“A great shot is when you pull it off. A smart shot is when you don’t have the guts to try it.”
Phil Mickelson provided a bookend quote on Sunday to his “I am such an idiot” that followed his U.S. Open blowup at Winged Foot. He provided a bookend shot, too, a spectacular six-iron from behind a tree on the thirteenth hole that cleared the creek guarding the green by just a few paces and settled four feet from the cup. The resulting birdie kept him two strokes clear of the field, and he played error-free golf down the stretch to win his third Masters title.
For all the talk of the world’s number-one golfer and his reemergence, it was the third-ranked Mickelson who took hold of the tournament on Sunday and made his own return to winning form.
It has been a tough season for Mickelson, with his wife Amy coping with the effects of cancer treatments. He had just one top-ten finish in seven events, has spent less time at the tournament venues, and has traveled the Tour without his family. He said he was primed for the year’s first major, but he has said the same thing about every major since his 2006 Open collapse, and has come up empty every time.
The week began with the focus elsewhere, but Lefty exploded into the forefront on Saturday by going eagle-eagle-birdie to move into a tie for the lead. He finished the day one stroke behind Lee Westwood, who had never before held the third-round lead in a major. With Westwood – fourth in the world rankings – paired with Mickelson, directly behind the world number one, the stage was set for the most anticipated final round in years.
Unique among major venues, Augusta National has been a place where great players go out and win a title by making dramatic shots rather than trying to minimize errors. At the U.S. Open, as Johnny Miller says so often, pars wear white hats; at the Masters, there are birdies and eagles to be made, particularly on the back nine. But the last ten years have seen few such fireworks, thanks to some misguided tweaks to the course to keep modern players from overpowering it. Under ANGC chairman Billy Payne, the group that sets up the course for the Masters has taken steps to undo some of the changes from the prior regime, looking to bring the roars back to the course, especially on Sunday.
Their efforts were a great success. The world’s best dueled throughout the day, five players were within three shots at the halfway point, and the top nine finishers were all under par for the round. There were more scores in the 60s on Sunday (eleven) than there were in the entire tournament three years ago (eight). Anthony Kim was among those who took advantage of the benign conditions, going five under in four holes before leveling off for third place.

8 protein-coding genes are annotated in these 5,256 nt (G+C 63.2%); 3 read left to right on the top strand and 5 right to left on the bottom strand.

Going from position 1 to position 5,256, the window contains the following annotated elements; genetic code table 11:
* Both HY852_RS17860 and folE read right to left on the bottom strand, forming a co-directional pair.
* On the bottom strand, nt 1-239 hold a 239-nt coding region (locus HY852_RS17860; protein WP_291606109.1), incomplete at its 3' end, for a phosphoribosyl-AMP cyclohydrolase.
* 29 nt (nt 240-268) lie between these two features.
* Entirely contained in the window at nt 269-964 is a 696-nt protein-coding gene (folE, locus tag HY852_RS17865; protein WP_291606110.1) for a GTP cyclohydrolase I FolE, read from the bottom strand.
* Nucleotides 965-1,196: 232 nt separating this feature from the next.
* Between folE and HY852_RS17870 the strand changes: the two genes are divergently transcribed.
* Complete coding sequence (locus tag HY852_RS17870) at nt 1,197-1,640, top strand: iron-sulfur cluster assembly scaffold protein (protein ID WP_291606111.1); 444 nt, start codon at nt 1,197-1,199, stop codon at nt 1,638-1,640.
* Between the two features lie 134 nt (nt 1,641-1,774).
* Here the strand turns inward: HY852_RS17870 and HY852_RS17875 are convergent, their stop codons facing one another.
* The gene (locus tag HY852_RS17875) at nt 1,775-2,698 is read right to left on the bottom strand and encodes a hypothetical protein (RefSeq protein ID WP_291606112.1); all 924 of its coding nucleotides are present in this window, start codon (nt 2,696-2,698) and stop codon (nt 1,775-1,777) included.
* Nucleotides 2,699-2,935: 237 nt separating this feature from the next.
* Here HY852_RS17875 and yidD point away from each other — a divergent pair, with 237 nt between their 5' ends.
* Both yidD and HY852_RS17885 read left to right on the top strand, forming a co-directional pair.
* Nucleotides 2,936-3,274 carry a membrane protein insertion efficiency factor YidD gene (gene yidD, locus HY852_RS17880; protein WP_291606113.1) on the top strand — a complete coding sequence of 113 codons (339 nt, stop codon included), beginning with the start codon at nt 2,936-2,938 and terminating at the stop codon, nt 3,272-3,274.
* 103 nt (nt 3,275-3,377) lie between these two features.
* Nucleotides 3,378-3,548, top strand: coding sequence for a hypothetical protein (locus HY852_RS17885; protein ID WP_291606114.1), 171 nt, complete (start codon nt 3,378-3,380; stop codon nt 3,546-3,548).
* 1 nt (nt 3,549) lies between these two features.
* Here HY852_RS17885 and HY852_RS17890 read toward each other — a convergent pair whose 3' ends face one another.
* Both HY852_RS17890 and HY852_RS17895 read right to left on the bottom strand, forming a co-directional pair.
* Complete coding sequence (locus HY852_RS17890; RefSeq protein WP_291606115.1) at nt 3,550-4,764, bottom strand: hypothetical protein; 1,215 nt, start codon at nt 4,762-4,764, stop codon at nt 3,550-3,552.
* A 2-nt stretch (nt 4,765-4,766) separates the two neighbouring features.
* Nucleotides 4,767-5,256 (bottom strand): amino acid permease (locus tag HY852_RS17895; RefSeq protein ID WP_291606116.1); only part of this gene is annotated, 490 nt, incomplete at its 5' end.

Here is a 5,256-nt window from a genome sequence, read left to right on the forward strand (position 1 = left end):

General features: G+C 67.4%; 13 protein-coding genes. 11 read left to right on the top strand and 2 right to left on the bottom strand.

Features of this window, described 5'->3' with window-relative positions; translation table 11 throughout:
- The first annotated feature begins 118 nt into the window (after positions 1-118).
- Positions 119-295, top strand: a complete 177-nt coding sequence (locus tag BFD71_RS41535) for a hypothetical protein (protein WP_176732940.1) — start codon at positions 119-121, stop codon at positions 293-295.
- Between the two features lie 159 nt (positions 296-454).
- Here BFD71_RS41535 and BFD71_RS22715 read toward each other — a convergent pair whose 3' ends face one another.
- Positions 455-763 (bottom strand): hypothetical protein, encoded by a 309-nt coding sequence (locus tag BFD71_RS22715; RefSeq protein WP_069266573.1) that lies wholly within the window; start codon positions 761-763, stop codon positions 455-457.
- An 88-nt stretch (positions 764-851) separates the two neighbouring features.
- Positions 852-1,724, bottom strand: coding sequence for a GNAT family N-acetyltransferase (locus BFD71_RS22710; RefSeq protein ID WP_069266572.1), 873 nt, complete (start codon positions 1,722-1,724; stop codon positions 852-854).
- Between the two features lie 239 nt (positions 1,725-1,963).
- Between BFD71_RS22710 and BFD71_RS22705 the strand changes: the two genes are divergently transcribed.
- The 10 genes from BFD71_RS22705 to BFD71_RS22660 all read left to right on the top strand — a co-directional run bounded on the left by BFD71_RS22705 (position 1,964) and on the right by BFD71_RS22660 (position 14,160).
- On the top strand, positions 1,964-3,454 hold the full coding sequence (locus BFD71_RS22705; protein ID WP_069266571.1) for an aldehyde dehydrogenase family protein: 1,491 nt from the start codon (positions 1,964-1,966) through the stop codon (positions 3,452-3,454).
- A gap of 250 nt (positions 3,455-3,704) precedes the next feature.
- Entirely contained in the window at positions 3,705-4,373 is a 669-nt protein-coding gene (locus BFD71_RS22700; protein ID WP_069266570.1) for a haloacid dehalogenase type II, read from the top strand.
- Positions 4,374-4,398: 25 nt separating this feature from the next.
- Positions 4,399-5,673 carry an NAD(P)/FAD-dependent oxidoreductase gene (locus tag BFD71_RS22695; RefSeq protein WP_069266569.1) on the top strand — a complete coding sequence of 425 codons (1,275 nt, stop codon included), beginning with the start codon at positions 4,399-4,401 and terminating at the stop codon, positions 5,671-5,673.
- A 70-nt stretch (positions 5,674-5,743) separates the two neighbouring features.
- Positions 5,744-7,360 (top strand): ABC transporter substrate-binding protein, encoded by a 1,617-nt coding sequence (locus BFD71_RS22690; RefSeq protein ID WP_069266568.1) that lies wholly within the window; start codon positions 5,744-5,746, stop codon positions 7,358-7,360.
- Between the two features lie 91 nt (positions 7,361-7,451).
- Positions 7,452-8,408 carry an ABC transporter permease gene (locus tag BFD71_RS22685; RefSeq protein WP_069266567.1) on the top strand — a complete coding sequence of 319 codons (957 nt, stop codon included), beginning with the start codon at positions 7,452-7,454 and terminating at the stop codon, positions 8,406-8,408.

Mickelson turned in the only bogey-free round of the day, through it was hardly uneventful. He got favorable bounces off trees and spectators, saw a birdie putt get knocked off line by a piece of tree fuzz that appeared out of nowhere, and swung his driver freely and with confidence, knowing that the stands of pines at Augusta National can accept his loose shots and still make great recoveries possible. There are broad swathes of green grass at Augusta — yet Phil managed to miss it entirely with three straight tee shots on 9-10-11, but made par from the pine straw on each of them. Then a birdie on the deadly little par-three twelfth was followed by his signature shot on the par-five thirteenth, and the tournament was effectively over.
Westwood, K.J. Choi, and Fred Couples all had their moments, but it was Phil’s day to silence the doubters once and for all. He now has three green jackets, and it’s an interesting question whether Mickelson can catch and pass his rival’s accomplishments on the course that had once seemed tailor-made for him.
“That’s a win for the family,” Jim Nantz said as Mickelson’s birdie putt dropped on the final hole. The family was waiting behind the green, and Phil and Amy hugged for a long time, sharing a victory whose meaning only the two of them can know. “To have her here and share this moment and share the joy of winning on 18 and to share this with my kids is something that we’ll look back on the rest of our lives,” Mickelson said afterward. “This means so much to us to be able to share this type of jubilation; I don’t know what word to describe how excited I am, we are.”
“Excited” is good. So is “vindicated.” Phil the Thrill is back.